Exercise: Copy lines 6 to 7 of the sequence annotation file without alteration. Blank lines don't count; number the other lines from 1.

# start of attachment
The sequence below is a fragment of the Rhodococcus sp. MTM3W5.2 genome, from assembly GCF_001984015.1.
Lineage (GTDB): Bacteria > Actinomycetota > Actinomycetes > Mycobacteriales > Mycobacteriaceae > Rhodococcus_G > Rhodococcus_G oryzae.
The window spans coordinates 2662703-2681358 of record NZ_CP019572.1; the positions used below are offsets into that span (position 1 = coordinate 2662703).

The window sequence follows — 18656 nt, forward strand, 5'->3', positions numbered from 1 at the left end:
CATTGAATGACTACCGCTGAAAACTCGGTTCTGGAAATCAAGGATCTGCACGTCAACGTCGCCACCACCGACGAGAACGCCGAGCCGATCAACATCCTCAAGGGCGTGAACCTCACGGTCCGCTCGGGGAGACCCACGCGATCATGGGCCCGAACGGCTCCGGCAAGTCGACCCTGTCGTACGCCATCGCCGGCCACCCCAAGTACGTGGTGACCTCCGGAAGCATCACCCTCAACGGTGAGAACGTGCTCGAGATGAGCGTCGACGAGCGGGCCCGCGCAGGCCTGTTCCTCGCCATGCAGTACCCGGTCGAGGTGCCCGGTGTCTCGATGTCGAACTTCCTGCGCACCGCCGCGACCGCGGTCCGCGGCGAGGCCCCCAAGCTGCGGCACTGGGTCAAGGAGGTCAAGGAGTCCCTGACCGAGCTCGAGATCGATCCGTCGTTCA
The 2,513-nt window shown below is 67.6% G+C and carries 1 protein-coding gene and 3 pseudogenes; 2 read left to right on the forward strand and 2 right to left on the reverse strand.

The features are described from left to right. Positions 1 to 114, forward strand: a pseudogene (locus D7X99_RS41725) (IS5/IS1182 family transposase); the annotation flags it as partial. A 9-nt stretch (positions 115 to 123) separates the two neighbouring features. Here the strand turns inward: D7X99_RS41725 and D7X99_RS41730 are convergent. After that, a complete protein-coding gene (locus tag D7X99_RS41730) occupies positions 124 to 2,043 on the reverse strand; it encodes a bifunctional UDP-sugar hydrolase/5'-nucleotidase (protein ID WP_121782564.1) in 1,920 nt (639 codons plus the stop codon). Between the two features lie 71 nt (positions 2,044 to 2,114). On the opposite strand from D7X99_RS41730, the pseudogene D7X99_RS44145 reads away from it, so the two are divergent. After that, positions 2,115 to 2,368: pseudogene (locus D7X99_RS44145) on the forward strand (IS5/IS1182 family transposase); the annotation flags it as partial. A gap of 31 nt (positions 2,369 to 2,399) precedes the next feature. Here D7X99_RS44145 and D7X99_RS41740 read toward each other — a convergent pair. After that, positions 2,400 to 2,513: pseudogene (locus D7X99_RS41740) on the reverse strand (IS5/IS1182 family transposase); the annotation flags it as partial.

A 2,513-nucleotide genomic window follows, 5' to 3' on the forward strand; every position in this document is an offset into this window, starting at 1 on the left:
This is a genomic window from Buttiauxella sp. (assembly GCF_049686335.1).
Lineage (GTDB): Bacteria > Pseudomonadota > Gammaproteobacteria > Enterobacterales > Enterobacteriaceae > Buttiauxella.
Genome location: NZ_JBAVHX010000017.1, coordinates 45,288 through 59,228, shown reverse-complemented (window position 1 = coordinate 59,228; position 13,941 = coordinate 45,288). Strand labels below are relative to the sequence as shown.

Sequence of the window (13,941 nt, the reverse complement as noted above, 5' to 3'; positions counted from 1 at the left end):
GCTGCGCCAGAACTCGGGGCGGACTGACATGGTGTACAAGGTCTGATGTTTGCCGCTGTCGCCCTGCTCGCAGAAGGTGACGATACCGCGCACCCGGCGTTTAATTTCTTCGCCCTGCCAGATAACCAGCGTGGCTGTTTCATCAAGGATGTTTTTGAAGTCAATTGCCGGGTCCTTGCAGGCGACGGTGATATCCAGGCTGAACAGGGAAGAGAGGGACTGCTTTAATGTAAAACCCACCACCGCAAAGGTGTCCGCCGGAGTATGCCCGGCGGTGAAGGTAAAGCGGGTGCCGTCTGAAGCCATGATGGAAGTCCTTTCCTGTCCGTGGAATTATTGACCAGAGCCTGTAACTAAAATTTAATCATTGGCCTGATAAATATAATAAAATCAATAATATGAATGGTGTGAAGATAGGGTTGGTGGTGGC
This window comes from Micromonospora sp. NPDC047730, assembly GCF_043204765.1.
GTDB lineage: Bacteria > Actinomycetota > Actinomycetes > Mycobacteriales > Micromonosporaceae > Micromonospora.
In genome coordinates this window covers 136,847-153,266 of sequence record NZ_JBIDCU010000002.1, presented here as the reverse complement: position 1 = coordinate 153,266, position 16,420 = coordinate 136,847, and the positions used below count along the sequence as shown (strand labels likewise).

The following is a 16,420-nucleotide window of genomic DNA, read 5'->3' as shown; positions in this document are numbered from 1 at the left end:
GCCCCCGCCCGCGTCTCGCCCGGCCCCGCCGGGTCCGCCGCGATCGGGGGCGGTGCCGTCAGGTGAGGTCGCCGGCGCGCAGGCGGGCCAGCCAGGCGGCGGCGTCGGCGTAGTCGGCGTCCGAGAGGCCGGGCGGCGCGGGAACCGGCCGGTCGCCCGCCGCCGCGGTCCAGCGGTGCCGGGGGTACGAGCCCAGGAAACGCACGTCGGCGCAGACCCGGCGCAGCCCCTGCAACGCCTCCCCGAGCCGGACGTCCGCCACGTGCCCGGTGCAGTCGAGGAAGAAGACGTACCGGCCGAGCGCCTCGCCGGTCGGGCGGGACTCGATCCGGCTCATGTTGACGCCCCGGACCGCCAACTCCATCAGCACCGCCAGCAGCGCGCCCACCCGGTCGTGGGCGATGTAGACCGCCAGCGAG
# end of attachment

The 2,513-nt window shown below is 67.6% G+C and carries 1 protein-coding gene and 3 pseudogenes; 2 read left to right on the forward strand and 2 right to left on the reverse strand.

The features are described from left to right. Positions 1 to 114, forward strand: a pseudogene (locus D7X99_RS41725) (IS5/IS1182 family transposase); the annotation flags it as partial. A 9-nt stretch (positions 115 to 123) separates the two neighbouring features. Here the strand turns inward: D7X99_RS41725 and D7X99_RS41730 are convergent. After that, a complete protein-coding gene (locus tag D7X99_RS41730) occupies positions 124 to 2,043 on the reverse strand; it encodes a bifunctional UDP-sugar hydrolase/5'-nucleotidase (protein ID WP_121782564.1) in 1,920 nt (639 codons plus the stop codon). Between the two features lie 71 nt (positions 2,044 to 2,114). On the opposite strand from D7X99_RS41730, the pseudogene D7X99_RS44145 reads away from it, so the two are divergent. After that, positions 2,115 to 2,368: pseudogene (locus D7X99_RS44145) on the forward strand (IS5/IS1182 family transposase); the annotation flags it as partial. A gap of 31 nt (positions 2,369 to 2,399) precedes the next feature. Here D7X99_RS44145 and D7X99_RS41740 read toward each other — a convergent pair. After that, positions 2,400 to 2,513: pseudogene (locus D7X99_RS41740) on the reverse strand (IS5/IS1182 family transposase); the annotation flags it as partial.